"I did it once in the NFL," said Shaw, an assistant with the Eagles, Ravens and Raiders from 1997-2005. "I said the worst thing you can do for a quarterback is not playing him, it's playing him early. ... Kevin was not ready to do that."

Shaw cited former Baltimore quarterback Kyle Boller, who played nine years in the NFL but never really distinguished himself.

"To this day the best thing in the world would have been for Kyle to sit and learn [early on]," Shaw said. "Kyle wasn't ready. We had to play him and he was our best option. First game as NFL starter was against Pittsburgh -- three interceptions. I'm never going to do that again."

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Brian Kelly
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Bill O'Brien
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James Franklin

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In his fourth career start, Hogan beat UCLA for the Cardinal's first conference title since 1999. That topped off -- for now -- the best four-year run in Stanford history. Since 2009, Shaw and Jim Harbaugh have combined to win 42 games, play in three consecutive BCS bowls and produce a Heisman runner-up in three consecutive seasons.

Stanford better be careful. The words "football factory" may become attached to its name.

Not quite yet. Stanford and Notre Dame are the front of an academic-athletic resurgence in football. Add Duke, Vanderbilt and Northwestern to the mix and those five schools are bowling in the same year for the first time.

"Very rarely are we getting calls at 2, 3 o'clock in the morning about issues," Vandy coach James Franklin said. "You're able to sleep well at night."

"The culture that we've developed is one of not making compromises," Shaw said. "There are just enough guys across the country who say, 'I want it. I want a great education and I want to play great football.'"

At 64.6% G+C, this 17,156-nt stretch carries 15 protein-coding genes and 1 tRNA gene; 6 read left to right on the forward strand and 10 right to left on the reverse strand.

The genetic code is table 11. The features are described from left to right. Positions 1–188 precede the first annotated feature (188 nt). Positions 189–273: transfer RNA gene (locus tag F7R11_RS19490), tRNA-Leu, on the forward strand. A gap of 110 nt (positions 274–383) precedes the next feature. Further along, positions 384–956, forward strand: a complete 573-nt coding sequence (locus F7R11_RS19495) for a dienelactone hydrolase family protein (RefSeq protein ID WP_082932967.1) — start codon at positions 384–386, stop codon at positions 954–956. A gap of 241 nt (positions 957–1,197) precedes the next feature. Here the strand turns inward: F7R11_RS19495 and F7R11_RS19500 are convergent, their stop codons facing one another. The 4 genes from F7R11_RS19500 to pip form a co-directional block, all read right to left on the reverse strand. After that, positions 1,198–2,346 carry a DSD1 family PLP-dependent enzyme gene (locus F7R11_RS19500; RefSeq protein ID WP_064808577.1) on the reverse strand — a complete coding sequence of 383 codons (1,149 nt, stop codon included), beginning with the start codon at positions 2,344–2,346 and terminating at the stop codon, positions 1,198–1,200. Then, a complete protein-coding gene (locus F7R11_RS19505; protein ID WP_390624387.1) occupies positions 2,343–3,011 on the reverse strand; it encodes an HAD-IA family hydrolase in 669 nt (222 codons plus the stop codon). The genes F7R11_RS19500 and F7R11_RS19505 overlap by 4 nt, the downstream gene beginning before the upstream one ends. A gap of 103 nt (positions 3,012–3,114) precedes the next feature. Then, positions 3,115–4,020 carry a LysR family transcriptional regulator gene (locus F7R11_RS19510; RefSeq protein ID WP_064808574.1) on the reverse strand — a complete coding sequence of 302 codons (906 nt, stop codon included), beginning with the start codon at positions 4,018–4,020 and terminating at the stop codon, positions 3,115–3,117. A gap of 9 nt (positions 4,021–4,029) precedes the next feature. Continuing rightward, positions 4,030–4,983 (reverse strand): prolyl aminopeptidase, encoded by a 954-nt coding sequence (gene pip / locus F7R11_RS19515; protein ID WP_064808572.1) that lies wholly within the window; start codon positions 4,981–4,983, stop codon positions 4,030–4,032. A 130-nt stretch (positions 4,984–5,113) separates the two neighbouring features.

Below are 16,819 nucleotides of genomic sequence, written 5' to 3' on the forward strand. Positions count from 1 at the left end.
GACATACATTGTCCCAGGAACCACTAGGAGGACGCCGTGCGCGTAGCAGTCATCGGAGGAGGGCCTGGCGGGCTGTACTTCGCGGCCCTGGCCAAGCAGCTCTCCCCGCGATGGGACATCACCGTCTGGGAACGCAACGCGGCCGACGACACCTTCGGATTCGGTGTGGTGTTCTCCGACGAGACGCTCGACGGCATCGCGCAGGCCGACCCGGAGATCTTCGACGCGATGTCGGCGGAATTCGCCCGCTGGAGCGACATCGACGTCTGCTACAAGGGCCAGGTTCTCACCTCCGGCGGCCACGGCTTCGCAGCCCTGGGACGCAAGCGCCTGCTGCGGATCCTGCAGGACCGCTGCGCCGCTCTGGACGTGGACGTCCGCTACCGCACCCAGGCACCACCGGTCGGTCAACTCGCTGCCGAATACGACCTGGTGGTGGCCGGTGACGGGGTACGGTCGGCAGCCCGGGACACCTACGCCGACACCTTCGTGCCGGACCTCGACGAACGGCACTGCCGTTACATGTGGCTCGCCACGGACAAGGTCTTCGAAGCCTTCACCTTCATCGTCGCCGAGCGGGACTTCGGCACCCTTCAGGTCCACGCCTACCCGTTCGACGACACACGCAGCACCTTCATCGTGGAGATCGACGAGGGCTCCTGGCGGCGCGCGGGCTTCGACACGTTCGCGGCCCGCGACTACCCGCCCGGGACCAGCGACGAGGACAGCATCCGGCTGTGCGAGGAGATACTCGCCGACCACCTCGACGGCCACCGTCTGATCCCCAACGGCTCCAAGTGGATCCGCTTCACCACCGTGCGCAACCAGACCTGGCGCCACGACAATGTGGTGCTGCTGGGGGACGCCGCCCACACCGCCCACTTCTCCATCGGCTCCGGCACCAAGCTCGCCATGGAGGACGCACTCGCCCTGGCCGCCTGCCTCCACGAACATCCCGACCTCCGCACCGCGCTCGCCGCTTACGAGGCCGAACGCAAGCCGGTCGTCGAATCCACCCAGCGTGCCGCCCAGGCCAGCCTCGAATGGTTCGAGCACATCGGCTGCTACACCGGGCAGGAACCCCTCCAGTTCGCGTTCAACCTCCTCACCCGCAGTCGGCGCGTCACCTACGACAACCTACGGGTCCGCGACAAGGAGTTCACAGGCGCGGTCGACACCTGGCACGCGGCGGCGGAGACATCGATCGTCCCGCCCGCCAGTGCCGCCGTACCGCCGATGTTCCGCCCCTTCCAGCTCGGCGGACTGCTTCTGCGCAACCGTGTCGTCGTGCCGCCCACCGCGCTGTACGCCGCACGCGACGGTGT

Former AD Bob Bowlsby told that Stanford recruits from a nationwide group of about 250 athletes because of academic restrictions. Shaw says it's less than that.

"The biggest thing we try not to ever do, we don't reach," Shaw said. "The worst thing you can do is take a lesser running back because he can get into school, because he can help us beat Oregon and USC. ... If we have more scholarships than [Stanford-quality] candidates, we stick that scholarship in our back pockets."

For Notre Dame, it has become a season of honor. It is the first No. 1 in the BCS era. The Irish also are No. 1 in graduation rate.

"This wasn't a guy selling me the spread offense," Notre Dame AD Jack Swarbrick said. "This was a guy talking about every element of the program. And if you didn't have them all, you weren't going to succeed."

During Kelly's interview, Swarbrick threw out a list of items that were nonnegotiable at Notre Dame: Players would live on campus for their first three years. The university decided discipline first. Kelly didn't blink.

"Absolutely," he said.

Both coaches are just getting started. Entering his third season in 2013, Shaw will attempt to land his second consecutive top-10 recruiting class. The Cardinal aren't going away with strength built in both lines. In the SEC, at Notre Dame or on The Farm, muscle is a good place to start.

Kelly? He is chasing ghosts, waking up those echoes. Doing it all a year early.

"I did think we were so well-positioned for next year," Swarbrick said.

In this modern era of Notre Dame football, Kelly will do what Ty Willingham couldn't, get to his fourth season. In a season for the ages, he is trying to carve his name in granite, make work for statue builders. After only three seasons at Notre Dame, national championships are expected.

Kelly would be the fifth Irish coach to do it.

Anyone in need of a credential from all the BCS title games? Dennis Dodd has them. In three decades in the business, he's covered everything from the Olympics to Stanley Cup to conference realignment. Just get him on campus in a press box in the fall. His heart lies with college football.